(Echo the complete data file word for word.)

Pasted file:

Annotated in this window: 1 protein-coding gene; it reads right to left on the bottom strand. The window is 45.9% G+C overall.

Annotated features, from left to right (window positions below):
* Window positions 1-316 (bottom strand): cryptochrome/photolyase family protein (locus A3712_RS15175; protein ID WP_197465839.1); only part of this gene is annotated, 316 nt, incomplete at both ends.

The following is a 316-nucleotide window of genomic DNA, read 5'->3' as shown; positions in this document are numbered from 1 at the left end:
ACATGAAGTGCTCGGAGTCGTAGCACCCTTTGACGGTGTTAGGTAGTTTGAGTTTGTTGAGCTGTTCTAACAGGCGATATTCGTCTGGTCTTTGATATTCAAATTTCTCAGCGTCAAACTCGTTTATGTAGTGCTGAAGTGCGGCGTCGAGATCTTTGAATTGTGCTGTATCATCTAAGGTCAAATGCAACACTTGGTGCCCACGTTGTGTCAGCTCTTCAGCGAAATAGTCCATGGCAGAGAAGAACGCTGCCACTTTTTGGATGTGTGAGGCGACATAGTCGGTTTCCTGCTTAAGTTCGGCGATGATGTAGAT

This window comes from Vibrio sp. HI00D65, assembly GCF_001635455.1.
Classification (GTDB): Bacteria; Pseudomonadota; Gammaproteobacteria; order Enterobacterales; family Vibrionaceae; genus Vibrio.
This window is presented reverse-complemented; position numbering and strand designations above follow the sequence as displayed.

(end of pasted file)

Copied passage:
Annotated in this window: 1 protein-coding gene; it reads right to left on the bottom strand. The window is 45.9% G+C overall.

Annotated features, from left to right (window positions below):
* Window positions 1-316 (bottom strand): cryptochrome/photolyase family protein (locus A3712_RS15175; protein ID WP_197465839.1); only part of this gene is annotated, 316 nt, incomplete at both ends.

The following is a 316-nucleotide window of genomic DNA, read 5'->3' as shown; positions in this document are numbered from 1 at the left end:
ACATGAAGTGCTCGGAGTCGTAGCACCCTTTGACGGTGTTAGGTAGTTTGAGTTTGTTGAGCTGTTCTAACAGGCGATATTCGTCTGGTCTTTGATATTCAAATTTCTCAGCGTCAAACTCGTTTATGTAGTGCTGAAGTGCGGCGTCGAGATCTTTGAATTGTGCTGTATCATCTAAGGTCAAATGCAACACTTGGTGCCCACGTTGTGTCAGCTCTTCAGCGAAATAGTCCATGGCAGAGAAGAACGCTGCCACTTTTTGGATGTGTGAGGCGACATAGTCGGTTTCCTGCTTAAGTTCGGCGATGATGTAGAT

This window comes from Vibrio sp. HI00D65, assembly GCF_001635455.1.
Classification (GTDB): Bacteria; Pseudomonadota; Gammaproteobacteria; order Enterobacterales; family Vibrionaceae; genus Vibrio.
This window is presented reverse-complemented; position numbering and strand designations above follow the sequence as displayed.